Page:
Friday, January 20, 2012


Apple's iBook 2 for the iPad
One of Steve Jobs's final targets for Apple, prior to his passing—which many overlooked, focusing mostly on the tech pioneer's claim to wanting to disrupt the television industry—was education.  

In Walter Issacson's Steve Jobs Biography, towards the end of the book, it becomes apparent that both the author and Jobs was preparing to make sure to talk about everything the high-tech entrepreneur (of all time), thought was important to him and everything he stood for.  

Apple's iBook 2 for the iPad
In the book Isaacson confirms, " Jobs had his sights on the textbooks as the next business he wanted to transform.  He believed it was an $8 billion a year industry ripe for digital destruction."

And Apple has been working incredibly hard as per usual to achieve goals that are true to Apple's DNA and dictum.  Yesterday at the Guggenheim in New York, they announced the launch of iBooks 2 for the iPad: It's an application that will allow anyone to either create an iBook or buy an iBook.  

Earmarking the textbook industry, Apple's plan of action is to propel the sluggish education program in this country to rise up to the challenge. 

Apple's iBook 2 for the iPad
In moving an antiquated form of how students are forced to absorb information: to reinvent simple texts and images by incorporating complimentary 3D graphics, videos and other rich interactive learning features, this may just move the educational system at the very center of the digital revolution.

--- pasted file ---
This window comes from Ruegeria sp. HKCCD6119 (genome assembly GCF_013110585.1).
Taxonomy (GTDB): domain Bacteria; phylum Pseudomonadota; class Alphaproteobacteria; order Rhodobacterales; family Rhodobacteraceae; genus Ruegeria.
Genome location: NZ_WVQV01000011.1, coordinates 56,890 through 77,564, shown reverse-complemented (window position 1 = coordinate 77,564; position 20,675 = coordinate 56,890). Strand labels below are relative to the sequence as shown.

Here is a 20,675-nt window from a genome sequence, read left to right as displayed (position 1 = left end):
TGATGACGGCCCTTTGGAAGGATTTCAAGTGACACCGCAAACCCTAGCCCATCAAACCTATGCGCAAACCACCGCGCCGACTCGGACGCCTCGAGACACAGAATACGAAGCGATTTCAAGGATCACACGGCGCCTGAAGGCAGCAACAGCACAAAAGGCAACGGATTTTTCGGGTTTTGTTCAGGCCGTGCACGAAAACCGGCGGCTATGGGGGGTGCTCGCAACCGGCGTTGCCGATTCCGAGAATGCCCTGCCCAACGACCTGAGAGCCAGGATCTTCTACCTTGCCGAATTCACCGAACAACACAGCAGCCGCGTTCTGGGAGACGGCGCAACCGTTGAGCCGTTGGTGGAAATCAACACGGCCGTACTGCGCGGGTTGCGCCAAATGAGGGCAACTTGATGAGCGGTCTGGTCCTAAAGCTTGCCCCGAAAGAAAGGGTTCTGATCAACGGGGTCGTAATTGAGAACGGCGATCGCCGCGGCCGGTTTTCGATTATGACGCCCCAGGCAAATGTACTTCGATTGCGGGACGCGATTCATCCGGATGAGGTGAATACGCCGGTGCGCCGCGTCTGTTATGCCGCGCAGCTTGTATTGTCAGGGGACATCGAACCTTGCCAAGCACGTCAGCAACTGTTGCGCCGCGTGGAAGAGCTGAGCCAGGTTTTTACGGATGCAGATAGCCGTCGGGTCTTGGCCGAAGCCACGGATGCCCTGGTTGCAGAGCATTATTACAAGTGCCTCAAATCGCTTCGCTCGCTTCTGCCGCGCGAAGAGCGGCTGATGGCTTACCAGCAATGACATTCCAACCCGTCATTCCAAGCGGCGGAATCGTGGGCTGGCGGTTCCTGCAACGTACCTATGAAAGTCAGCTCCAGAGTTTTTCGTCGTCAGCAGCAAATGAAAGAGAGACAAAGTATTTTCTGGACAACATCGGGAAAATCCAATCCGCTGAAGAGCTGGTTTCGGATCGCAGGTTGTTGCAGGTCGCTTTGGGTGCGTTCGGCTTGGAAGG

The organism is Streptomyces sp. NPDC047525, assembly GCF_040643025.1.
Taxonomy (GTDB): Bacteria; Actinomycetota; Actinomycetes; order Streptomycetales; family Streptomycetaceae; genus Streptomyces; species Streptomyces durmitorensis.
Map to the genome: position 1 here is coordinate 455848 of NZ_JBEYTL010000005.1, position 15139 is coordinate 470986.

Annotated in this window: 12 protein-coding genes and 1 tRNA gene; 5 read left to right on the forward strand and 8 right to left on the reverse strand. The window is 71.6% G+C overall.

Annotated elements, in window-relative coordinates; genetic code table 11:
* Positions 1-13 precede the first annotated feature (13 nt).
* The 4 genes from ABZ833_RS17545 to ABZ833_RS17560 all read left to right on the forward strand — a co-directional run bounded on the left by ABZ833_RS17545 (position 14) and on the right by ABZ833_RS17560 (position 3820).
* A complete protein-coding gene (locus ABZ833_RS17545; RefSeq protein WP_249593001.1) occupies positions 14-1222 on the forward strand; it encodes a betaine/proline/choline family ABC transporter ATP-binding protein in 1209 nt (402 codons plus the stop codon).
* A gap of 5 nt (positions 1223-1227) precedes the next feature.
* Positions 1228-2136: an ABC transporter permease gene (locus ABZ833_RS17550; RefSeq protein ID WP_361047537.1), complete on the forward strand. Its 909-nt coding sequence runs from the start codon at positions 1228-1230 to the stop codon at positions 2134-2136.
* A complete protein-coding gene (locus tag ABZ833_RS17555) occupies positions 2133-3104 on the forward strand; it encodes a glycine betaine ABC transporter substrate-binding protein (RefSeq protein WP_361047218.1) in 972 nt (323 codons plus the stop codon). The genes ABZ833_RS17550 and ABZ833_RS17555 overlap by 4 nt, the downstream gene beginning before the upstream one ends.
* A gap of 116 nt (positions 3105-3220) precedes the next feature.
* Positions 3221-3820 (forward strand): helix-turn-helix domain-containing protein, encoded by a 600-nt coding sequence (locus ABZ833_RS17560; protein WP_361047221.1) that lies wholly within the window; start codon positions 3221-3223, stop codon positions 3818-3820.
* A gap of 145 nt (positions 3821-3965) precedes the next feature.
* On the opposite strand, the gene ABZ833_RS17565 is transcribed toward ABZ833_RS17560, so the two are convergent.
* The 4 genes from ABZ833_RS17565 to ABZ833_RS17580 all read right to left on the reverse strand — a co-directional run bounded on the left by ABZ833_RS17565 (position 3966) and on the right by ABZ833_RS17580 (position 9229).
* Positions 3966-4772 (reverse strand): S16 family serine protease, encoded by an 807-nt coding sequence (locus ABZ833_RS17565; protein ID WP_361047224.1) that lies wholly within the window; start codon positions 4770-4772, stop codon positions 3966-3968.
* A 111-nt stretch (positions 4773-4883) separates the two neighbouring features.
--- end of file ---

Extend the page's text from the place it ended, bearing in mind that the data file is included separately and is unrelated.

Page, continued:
Indeed, it will be interesting to see how Apple will maneuver its strategy and campaign for one of the biggest tech disruption possibilities yet, sans Steve. 

Jobs's wife, Laureen Powell did in fact already kick-start this ambitious but momentous undertaking just this past spring.  The task at hand was to help the public school system upgrade learning to the 21st century.  

Apple's iBook 2 for the iPad
By installing a program that donates a collection of first generation iPads from iPad 2 up-graders,  Apple and Powell coordinated a pledge system involving Teach America corps members to use the iPads in classes.  So far, more than 9,000 iPads have been donated to teachers in more 38 states in low-income communities. 

Apple iBook 2 is of course a free application for the iPad.  The price for the action-pact digital textbooks for the iBook, will be capped at $14.99, (a simple aspect that Jobs thought was detrimental for the iTunes to work as well, at just 99 cents a song).  

iBooks Author, is also a free app for anyone to create with a robust multimedia digital textbook offered and designed by Apple.  

Apple's iBook 2 for the iPad
The largest tech company has also paired up with the two largest textbook companies, sharing a 90 percent combined market share, Pearson, McGraw-Hill and Hougton Mifflin Harcourt,  In addition to to the textbooks, Apple is also vigorously working on developing a richer library for an all new iTunes U. 

"The process by which states certify textbooks is corrupt," said Jobs, "But if we can make the textbook free, and they come with the iPad, then they don't have to be certified."  

In pure Steve Jobs sentiment he wanted to find a way to help learning in schools become a priority—despite the harrowing recession—delineating in the book that, "The crappy economy at the state level will last for a decade, and we can give them an opportunity to circumvent that whole process and save money."

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